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The Coronavirus Shutdown Is Devastating but Necessary for Broadway


Like many aspects of life under the novel coronavirus pandemic, the suspension of Broadway shows happened slowly, and then all at once. It was only on Tuesday morning—the days sure are long this week, aren’t they?—that the producer Scott Rudin announced discounted fifty-dollar tickets for his Broadway shows, including the sellout hits “The Book of Mormon” and “To Kill a Mockingbird.” “As long as New York City is open for business, its beating heart remains the Broadway stage,” Rudin said in a statement. “This is an unprecedented opportunity for everyone to see a show that they otherwise might not have had easy and affordable access to.”

Was this an “unprecedented opportunity” or a health hazard? The public was, by that point, aware of the risks of gathering in large crowds and of the concept of social distancing. I myself went to a Broadway musical on Monday night, when it seemed like an acceptable risk. The audience was packed. But, by Wednesday, the charade no longer felt sustainable. In Washington State, Governor Jay Inslee had announced a ban on gatherings of two hundred and fifty people or more in several counties. The N.B.A. season and New York’s St. Patrick’s Day Parade were cancelled, along with many live events around the world. That same day, Broadway producers announced a halt on fans gathering at the stage doors, but the show-must-go-on spirit prevailed, at least publicly. Then, in the afternoon, the Times reported that a part-time Broadway usher had tested positive for COVID-19, after having worked last week at two shows, the musical “Six” and Rudin’s own revival of “Who’s Afraid of Virginia Woolf?”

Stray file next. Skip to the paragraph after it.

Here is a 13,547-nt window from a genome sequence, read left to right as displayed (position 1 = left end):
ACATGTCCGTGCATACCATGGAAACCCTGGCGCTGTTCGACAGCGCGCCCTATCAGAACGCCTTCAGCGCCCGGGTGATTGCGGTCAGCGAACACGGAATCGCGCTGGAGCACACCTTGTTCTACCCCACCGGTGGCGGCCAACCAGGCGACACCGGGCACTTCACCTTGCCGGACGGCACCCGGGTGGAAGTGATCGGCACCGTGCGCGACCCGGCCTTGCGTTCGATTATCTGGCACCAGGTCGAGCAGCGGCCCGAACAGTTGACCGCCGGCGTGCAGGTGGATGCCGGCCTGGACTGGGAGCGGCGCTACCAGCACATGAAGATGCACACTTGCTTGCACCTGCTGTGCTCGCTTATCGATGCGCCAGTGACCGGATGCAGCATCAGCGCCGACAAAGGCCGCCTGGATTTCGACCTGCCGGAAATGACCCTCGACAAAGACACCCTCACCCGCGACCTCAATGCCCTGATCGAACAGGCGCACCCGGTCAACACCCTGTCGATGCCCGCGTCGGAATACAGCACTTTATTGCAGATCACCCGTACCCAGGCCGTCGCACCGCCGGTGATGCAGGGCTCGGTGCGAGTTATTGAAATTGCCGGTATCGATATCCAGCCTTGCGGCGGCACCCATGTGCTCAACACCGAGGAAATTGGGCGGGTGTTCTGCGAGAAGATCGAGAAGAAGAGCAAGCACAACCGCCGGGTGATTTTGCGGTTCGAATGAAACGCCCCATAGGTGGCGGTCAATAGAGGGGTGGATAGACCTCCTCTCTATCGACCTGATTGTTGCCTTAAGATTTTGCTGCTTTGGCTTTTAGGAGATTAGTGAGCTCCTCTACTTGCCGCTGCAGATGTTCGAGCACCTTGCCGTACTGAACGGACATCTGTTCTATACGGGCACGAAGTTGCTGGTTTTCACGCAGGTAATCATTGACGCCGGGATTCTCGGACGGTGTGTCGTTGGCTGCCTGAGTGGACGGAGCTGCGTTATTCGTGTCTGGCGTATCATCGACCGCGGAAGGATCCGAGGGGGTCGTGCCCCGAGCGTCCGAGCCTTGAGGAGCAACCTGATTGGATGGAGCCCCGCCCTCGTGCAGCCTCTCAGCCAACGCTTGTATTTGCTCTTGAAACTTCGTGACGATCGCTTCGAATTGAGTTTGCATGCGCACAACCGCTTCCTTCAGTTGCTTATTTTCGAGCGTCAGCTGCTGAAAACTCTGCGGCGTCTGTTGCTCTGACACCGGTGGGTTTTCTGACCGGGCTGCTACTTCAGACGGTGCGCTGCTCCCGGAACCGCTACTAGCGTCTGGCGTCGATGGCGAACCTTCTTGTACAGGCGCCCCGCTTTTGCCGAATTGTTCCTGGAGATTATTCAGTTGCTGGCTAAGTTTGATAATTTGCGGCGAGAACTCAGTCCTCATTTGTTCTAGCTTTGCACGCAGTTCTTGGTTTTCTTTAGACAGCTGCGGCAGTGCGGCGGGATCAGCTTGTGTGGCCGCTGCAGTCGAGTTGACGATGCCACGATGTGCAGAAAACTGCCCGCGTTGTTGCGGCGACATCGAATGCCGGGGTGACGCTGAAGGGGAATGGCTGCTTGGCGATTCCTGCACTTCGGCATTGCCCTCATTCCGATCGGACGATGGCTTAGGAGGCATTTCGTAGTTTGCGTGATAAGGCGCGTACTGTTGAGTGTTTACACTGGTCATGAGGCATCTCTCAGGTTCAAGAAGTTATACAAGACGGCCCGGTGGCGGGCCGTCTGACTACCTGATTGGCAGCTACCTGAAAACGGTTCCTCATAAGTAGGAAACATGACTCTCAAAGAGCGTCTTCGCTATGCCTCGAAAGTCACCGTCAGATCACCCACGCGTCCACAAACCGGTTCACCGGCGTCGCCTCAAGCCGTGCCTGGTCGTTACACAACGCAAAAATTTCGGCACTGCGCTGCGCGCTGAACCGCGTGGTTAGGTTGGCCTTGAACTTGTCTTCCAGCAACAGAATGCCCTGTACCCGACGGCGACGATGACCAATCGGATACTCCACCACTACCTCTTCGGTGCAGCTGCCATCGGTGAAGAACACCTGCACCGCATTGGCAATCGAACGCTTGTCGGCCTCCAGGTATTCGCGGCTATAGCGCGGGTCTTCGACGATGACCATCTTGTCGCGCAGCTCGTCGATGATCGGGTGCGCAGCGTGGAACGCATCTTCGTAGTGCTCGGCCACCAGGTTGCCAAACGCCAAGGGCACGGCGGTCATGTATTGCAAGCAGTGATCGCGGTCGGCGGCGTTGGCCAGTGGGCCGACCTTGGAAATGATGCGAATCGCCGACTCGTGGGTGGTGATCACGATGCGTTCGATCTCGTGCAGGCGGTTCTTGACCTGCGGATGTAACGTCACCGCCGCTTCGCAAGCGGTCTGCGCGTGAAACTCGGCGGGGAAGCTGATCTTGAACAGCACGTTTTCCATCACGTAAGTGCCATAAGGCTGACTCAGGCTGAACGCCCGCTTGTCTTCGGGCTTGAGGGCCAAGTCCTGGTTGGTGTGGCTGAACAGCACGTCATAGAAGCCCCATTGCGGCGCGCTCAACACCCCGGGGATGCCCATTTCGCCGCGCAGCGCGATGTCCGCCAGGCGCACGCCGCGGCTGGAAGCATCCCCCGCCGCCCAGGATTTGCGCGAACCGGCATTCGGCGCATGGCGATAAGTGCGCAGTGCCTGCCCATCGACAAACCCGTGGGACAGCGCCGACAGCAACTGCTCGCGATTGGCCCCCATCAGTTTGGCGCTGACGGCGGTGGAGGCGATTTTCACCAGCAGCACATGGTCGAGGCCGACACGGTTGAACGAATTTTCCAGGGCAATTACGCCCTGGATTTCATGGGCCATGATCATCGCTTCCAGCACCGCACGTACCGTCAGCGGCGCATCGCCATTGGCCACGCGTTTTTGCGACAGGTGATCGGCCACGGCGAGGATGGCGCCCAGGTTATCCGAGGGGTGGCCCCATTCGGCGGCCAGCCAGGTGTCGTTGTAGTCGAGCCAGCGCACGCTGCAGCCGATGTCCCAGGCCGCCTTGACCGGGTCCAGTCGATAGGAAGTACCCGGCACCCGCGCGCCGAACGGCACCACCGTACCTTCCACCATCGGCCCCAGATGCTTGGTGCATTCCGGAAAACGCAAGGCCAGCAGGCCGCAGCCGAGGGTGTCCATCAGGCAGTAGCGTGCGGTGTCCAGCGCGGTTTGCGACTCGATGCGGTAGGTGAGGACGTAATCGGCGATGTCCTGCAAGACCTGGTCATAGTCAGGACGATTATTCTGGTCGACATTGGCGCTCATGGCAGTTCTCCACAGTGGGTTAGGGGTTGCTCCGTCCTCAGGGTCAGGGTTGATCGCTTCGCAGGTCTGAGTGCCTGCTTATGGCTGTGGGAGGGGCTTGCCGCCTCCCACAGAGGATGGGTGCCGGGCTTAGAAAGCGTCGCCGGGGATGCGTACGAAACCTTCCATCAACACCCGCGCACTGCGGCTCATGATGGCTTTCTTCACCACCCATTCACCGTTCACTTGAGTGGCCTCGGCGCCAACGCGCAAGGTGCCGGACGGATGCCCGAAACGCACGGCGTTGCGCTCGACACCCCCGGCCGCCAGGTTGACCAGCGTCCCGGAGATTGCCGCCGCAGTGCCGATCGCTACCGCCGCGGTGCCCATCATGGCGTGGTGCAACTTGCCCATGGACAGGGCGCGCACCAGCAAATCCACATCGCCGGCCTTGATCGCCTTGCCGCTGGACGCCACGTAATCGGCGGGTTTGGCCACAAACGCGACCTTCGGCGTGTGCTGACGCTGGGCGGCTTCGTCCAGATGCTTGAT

The theatre owners announced that there would be deep cleanings and the possibility of ticket exchanges, but it wasn’t until Thursday that Deadline reported that the Broadway League, the organization for Broadway owners and producers, was holding an emergency meeting to discuss a possible shutdown. This came not long after Mayor Bill de Blasio had told CNN, “I don’t want to see Broadway go dark if we can avoid it,” and said that he hoped to “strike some kind of balance.” Hours later, the inevitable finally came, as Governor Andrew Cuomo announced restrictions on gatherings of five hundred people or more. (Broadway theatres, by definition, hold five hundred people or more.) Broadway shows were cancelled through April 12th, starting Thursday night, when “Six”—a pop-music take on the wives of Henry VIII—was set to open, at the Brooks Atkinson.

Why did it take so long for Broadway to adjust? The economic costs are devastating. Despite the perennial concerns that theatre—the “fabulous invalid”—is dying, Broadway has been booming. Last season, the total box-office was $1.8 billion, and attendance was up nine and a half per cent, with nearly fifteen million patrons. The closures will cost an untold tens of millions of dollars and put actors, stagehands, ushers, and many others out of a job. Kate Shindle, the president of the Actors’ Equity Association, put out a statement calling for government assistance to arts and entertainment workers, saying, “Equity members are dedicated professionals who earn their health care and pensions one week of work at a time.” But the health risk to those workers, performing in close quarters, is too great, as it is for audiences, who skew on the older side. (The average age of Broadway theatregoers is between forty and forty-five, though matinee crowds tend to be white-haired.)